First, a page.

The Labor Reform Party
as a means for the elevation of the condition of the workingmen, and to adjust the disputed questions between capital and labor, is a grand farcical clap–trap, cunningly worked upon the unwary workingmen by intriguing politicians, and is even more disastrous to their cause than the numerous ill–advised strikes.
Its pretentions to a wholesale process to elevate the condition of the laboring masses to a financial equality with capital, by getting control of the national and local legislation of the country, is as deceptious and preposterous as the heathen philosophy of producing gold by chemical operation. Whilst labor has a general interest to be protected by national legislation, such as a national education law, land grants to actual settlers, and a tariff for protection to American industries, it also has certain special interests, the chief of which is wages, in all the varied industries of the country, which cannot be regulated by any political legislative body that can be brought into existence.
Rights of Labor to Organize
What is wanting by the laboring men of the country is a fair exchange for their labor. Money, that they can comfortably and independently provide a living for themselves and families, and have a surplus for an emergency and old age. To satisfy this demand of labor is to adjust the relationship between capital and labor and solve the problem.
If labor has any rights that capital is bound to respect, it has a perfect right to be heard through any legitimate organ or organization that does not trespass upon the legal rights of capital, endanger the principles of our republican form of government, or the public security.
It has the same right to organization for the protection that the merchant or manufacturer has to form boards of trade and exchanges to promote their interest. The necessity and practicability of labor organizations for the material advancement of the workingmen, all reasonable–minded men will conside. It is but the duty of the laboring men to adopt that form of organization separate and distinct from politics, that will more readily meet capital in a fair and equitable race.
Co–operative Labor Organizations
seem to be the most effective form of organization to accomplish this result. The concentration of a certain portion of the weekly earnings for the purpose of forming capital with which to establish a business in the event capital will not concede living wages to the laborer. The several co–operative associations in this country are in a flourishing condition; not only are they paying good wages, but paying a good percentage on the capital invested. In one instance the dividends upon the capital invested is appropriated to the purpose of furnishing a homestead for the members of the organization. A preference is often given these associations by business men because of the very superior workmanship found in these establishments. Co–operative associations produce these results:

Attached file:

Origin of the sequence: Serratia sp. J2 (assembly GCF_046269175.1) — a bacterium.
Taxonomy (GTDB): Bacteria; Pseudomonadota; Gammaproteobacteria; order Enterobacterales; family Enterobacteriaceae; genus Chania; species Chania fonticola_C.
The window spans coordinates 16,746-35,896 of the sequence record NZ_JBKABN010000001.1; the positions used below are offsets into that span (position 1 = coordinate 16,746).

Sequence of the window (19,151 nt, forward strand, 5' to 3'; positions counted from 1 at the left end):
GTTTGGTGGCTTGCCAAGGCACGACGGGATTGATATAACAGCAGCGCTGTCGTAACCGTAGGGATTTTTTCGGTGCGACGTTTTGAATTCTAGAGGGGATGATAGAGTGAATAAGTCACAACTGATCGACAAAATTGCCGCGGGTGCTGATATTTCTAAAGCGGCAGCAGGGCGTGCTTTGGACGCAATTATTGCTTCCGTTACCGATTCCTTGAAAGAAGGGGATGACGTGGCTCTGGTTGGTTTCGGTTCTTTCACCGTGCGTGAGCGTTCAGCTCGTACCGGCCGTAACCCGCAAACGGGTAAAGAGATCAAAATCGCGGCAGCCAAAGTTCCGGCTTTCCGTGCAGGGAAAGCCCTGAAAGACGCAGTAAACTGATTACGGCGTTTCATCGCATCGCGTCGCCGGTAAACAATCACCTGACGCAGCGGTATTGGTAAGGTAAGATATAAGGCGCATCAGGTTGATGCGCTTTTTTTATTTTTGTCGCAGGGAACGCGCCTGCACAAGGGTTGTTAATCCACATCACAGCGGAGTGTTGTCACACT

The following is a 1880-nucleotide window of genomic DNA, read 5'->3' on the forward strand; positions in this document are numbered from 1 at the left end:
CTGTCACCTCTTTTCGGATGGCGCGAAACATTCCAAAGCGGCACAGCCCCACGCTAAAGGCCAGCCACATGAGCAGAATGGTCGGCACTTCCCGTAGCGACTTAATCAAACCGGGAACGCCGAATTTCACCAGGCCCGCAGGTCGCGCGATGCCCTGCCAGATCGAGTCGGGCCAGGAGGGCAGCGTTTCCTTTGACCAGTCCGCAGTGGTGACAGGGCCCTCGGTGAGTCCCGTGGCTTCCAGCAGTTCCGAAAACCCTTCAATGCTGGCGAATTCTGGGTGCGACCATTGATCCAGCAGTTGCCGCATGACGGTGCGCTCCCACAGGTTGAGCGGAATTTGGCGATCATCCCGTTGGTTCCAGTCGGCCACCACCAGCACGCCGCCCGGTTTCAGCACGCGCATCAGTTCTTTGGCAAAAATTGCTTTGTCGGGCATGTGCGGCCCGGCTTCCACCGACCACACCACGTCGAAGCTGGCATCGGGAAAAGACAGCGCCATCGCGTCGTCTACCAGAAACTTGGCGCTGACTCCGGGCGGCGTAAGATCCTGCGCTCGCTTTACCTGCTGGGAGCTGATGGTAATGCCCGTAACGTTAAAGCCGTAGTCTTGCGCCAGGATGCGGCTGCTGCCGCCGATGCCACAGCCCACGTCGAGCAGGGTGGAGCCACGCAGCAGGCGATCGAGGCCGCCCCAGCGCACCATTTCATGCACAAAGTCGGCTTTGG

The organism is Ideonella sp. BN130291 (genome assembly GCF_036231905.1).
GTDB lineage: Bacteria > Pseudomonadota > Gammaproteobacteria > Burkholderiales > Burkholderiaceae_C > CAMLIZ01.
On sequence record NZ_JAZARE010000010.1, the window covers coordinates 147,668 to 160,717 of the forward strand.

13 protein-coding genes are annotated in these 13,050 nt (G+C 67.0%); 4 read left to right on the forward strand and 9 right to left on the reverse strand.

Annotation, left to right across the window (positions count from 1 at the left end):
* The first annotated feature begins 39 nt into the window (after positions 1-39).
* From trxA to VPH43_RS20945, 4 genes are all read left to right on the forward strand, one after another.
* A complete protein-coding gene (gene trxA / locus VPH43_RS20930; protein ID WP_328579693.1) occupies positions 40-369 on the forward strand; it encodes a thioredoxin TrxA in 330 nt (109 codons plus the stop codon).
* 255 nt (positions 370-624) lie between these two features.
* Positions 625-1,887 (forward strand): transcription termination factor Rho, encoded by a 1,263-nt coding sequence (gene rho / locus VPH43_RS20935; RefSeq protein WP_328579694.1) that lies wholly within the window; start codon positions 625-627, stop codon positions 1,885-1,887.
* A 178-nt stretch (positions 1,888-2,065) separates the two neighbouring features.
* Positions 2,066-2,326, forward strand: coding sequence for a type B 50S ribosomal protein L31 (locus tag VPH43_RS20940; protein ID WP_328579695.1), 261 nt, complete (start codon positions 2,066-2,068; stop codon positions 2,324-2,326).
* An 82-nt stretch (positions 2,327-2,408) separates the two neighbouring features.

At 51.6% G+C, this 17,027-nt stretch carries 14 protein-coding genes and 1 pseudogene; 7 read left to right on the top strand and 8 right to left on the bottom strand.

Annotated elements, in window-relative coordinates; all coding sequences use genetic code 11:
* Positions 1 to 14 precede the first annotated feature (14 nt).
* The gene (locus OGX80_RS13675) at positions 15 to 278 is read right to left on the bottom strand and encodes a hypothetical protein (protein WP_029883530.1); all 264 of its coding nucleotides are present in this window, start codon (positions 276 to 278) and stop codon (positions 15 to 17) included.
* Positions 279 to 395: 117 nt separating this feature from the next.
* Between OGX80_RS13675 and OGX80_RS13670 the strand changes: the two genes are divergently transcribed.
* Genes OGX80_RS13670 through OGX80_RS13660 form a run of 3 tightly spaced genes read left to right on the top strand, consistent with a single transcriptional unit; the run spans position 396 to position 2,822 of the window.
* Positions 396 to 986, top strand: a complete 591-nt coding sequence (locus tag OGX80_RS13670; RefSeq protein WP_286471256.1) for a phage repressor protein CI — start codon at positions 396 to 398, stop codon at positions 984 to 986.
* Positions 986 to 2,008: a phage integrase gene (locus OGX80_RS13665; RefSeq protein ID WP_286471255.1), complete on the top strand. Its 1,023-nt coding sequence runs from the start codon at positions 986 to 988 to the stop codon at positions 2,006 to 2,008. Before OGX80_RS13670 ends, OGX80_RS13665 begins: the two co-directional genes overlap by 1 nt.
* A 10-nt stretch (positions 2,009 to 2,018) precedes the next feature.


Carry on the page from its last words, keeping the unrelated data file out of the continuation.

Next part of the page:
First. They secure the wages demanded by labor, which is the bone of cooperation.
Second. They are practicable tools for those mechanics and laborers who are ambitious to become capitalists.
Third. They teach the workingmen the offices, duties, responsibilities, and make of capital, and how to respect it.
Fourth. They force habits of frugality, temperance, and economy in the circle of their membership.
Fifth. They impress the members with the importance of an advanced education for their children.
Sixth. They restore order and harmony, and give a fair chance of competition between capital and labor. Next to co–operative associations for the general advancement of the condition of the workingmen, as well as to aid them and all other forms of labor organizations, a
should be established in every city in the United States, composed of representives from all industrial and trade organizations, who should meet once a week for the purpose of interchanging opinions, discussing plans of organization, accumulating statistics in relation to workingmen, trades, etc., and passing upon questions of dispute between employer and employee. This Bureau of Industry will be to the laborer what the Bureau of Trade or Chamber of Commerce is to the merchant. Here capital and labor can be brought face to face. The cause for a reduction of wages, or the reasons for an advance, can be dispassionately discussed and amicably adjusted.
In most cases where strikes have existed, and great losses sustained by the contending parties, it is because of the failure or indisposition to submit the dispute questions to a board of arbitration.
Next to co–operation for the elevation of the workingmen is the
Tariff for the Protection of American Industry,